The youth-written stories in Represent give inspiration and information to teens in foster care while offering staff insight into those teens’ struggles.

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Teacher Lesson Return to "Books: Friends Forever"
Books: Friends Forever
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Objectives: Give students practice in:
• Recognizing similes and metaphors;
• locating information in texts;
• taking notes;
• working cooperatively in small groups.

Story: “Books: Friends Forever”

Before the lesson: This lesson involves you reading metaphorical phrases from the story and asking the group to identify what things in the story the phrases describe. Here are the images as they appear in the story:

Metaphor or Simile or Other?

Herding/Getting students to class
Whistle blowing/Sound of principal’s voice
Lost ant/Writer’s self-image
Chain around legs /How the writer felt when approaching the group
Body froze/Feeling when approached by angry girls
Monkeys/Boys in cafeteria
Cats/Girls in cafeteria
Street market/Cafeteria
Captured my heart/Impact of poetry on the writer
Mountains/Life’s challenges
Walking into ocean/Author discovering the library
Heart melting/Author’s reaction to books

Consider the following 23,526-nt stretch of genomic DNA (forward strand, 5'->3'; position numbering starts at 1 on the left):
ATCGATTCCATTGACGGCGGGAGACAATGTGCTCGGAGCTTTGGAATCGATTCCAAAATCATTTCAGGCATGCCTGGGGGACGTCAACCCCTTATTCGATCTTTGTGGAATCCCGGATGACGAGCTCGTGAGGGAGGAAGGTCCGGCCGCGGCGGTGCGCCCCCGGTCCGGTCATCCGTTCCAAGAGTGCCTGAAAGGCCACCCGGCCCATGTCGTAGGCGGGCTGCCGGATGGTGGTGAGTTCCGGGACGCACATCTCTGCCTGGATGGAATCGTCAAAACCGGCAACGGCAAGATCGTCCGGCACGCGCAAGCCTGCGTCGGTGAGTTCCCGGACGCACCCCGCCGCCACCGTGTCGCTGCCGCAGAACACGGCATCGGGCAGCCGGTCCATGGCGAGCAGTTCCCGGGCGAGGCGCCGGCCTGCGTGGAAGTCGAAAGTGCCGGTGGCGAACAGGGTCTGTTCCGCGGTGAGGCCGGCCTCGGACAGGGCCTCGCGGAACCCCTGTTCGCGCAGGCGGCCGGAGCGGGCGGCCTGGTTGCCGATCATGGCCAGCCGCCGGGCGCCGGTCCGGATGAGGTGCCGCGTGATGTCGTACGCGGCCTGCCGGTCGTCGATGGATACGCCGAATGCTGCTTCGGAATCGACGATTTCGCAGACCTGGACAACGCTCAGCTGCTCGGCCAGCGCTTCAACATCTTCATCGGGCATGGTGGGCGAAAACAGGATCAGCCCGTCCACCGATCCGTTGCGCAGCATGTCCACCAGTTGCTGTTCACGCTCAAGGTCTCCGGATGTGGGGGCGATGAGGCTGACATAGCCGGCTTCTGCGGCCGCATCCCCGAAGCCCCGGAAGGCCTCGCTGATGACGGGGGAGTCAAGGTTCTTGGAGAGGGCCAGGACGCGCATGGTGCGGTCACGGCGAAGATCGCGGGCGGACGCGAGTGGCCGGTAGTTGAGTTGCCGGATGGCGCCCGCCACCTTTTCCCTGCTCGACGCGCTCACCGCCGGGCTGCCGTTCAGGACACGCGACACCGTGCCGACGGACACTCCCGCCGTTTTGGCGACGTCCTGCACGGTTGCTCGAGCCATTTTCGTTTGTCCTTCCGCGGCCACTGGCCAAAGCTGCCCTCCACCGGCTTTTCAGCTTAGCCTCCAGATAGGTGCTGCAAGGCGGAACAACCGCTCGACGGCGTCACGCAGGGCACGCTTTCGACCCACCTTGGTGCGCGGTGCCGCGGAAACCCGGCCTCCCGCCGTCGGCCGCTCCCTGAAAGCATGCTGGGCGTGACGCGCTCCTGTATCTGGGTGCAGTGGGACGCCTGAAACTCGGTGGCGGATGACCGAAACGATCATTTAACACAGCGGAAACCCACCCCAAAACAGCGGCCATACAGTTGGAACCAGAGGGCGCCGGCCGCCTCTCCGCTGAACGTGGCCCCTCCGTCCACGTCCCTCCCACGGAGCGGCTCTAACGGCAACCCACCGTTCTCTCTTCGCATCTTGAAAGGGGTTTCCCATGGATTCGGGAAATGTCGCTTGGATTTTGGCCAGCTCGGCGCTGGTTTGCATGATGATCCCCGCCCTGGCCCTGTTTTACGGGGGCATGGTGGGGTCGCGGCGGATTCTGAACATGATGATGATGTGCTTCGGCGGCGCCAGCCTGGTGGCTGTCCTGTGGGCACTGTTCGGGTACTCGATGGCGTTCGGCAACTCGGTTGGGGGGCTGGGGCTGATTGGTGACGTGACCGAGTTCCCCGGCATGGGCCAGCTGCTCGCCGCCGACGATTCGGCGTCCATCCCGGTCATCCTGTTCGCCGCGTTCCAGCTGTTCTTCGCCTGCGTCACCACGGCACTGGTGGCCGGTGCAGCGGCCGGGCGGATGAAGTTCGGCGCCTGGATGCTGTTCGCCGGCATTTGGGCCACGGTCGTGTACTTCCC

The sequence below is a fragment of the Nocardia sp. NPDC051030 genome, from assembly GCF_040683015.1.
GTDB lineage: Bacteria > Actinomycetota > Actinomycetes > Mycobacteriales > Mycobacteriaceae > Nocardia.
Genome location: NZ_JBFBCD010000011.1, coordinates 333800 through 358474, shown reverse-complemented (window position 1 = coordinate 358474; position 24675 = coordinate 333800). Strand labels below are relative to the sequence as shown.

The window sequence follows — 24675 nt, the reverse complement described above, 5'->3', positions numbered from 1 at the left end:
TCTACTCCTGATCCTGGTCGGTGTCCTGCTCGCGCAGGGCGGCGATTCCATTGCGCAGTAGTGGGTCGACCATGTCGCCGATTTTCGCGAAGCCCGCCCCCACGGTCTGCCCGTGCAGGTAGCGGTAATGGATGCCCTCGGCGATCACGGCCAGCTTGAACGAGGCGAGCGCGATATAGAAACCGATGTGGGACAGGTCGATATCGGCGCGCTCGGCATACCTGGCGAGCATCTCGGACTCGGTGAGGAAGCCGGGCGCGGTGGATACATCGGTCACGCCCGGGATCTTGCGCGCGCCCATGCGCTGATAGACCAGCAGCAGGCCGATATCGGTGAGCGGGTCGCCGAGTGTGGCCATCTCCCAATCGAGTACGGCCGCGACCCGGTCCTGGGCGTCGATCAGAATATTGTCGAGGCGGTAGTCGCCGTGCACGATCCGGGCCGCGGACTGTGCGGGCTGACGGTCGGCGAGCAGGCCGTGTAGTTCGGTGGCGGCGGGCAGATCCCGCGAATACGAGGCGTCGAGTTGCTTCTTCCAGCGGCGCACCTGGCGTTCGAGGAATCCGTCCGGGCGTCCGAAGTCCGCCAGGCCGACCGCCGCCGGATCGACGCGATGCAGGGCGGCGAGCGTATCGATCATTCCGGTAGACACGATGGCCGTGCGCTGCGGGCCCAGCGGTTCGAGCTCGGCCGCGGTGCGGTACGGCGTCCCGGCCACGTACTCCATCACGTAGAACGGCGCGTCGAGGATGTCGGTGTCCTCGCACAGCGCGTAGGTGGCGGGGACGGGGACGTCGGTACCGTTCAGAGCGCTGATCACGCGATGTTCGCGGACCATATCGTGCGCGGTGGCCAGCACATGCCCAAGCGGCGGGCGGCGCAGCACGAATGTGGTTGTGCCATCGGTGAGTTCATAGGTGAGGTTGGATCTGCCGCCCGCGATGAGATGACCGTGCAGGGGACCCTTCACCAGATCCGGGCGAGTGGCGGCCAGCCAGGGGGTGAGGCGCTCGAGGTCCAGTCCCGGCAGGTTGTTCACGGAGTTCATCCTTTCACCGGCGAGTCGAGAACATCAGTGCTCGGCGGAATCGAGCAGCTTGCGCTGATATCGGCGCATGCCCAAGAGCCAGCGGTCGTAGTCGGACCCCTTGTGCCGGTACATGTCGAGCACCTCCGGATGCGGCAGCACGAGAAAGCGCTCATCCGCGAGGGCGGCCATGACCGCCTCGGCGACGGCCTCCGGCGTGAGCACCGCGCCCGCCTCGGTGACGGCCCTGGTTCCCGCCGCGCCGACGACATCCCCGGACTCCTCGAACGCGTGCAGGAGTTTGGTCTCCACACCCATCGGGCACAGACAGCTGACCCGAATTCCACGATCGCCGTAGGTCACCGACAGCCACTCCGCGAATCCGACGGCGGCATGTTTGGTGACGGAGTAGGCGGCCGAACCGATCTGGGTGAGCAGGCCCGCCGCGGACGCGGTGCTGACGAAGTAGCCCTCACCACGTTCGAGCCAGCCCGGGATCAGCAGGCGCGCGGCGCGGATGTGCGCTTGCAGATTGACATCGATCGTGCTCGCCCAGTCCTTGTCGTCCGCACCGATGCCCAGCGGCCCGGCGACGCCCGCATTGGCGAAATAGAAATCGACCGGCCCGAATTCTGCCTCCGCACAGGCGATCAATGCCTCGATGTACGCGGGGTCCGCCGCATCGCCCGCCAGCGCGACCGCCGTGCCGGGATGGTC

Activity: Hand out the story. Split your group into smaller ones. Tell them each group will have 15 minutes to read the story.

While reading the story they should circle as many metaphors and similes as they can find and then write them in left hand column of the chart on the next page.

When students are done, go around the room asking students to shout out the metaphors and similes they have found in the story. As they do identify them, ask them what the metaphor or simile refers to. They should put that information in the right hand column.

Here are definitions of metaphor and simile from

Metaphor: a figure of speech in which a term or phrase is applied to something to which it is not literally applicable in order to suggest a resemblance, as in “A mighty fortress is our God.”

Simile: a figure of speech in which two unlike things are explicitly compared, as in “she is like a rose.”
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